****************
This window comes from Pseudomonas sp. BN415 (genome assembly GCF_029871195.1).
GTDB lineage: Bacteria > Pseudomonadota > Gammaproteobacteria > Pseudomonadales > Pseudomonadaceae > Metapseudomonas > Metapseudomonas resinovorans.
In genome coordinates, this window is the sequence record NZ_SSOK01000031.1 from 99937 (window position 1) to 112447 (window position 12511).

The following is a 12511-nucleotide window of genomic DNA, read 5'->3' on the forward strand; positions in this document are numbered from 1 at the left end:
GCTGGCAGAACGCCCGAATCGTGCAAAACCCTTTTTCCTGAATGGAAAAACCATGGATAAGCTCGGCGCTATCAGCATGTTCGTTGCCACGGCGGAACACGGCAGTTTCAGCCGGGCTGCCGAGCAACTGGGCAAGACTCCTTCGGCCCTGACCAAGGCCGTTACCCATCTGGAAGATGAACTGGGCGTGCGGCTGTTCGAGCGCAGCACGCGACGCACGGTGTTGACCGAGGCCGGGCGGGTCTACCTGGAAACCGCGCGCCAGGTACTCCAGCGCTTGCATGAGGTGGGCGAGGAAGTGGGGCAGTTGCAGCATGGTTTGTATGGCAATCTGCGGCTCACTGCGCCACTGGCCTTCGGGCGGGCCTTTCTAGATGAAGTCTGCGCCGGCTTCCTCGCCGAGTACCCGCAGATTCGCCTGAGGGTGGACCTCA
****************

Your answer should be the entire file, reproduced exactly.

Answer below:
This window comes from Pseudomonas sp. BN415 (genome assembly GCF_029871195.1).
GTDB lineage: Bacteria > Pseudomonadota > Gammaproteobacteria > Pseudomonadales > Pseudomonadaceae > Metapseudomonas > Metapseudomonas resinovorans.
In genome coordinates, this window is the sequence record NZ_SSOK01000031.1 from 99937 (window position 1) to 112447 (window position 12511).

The following is a 12511-nucleotide window of genomic DNA, read 5'->3' on the forward strand; positions in this document are numbered from 1 at the left end:
GCTGGCAGAACGCCCGAATCGTGCAAAACCCTTTTTCCTGAATGGAAAAACCATGGATAAGCTCGGCGCTATCAGCATGTTCGTTGCCACGGCGGAACACGGCAGTTTCAGCCGGGCTGCCGAGCAACTGGGCAAGACTCCTTCGGCCCTGACCAAGGCCGTTACCCATCTGGAAGATGAACTGGGCGTGCGGCTGTTCGAGCGCAGCACGCGACGCACGGTGTTGACCGAGGCCGGGCGGGTCTACCTGGAAACCGCGCGCCAGGTACTCCAGCGCTTGCATGAGGTGGGCGAGGAAGTGGGGCAGTTGCAGCATGGTTTGTATGGCAATCTGCGGCTCACTGCGCCACTGGCCTTCGGGCGGGCCTTTCTAGATGAAGTCTGCGCCGGCTTCCTCGCCGAGTACCCGCAGATTCGCCTGAGGGTGGACCTCA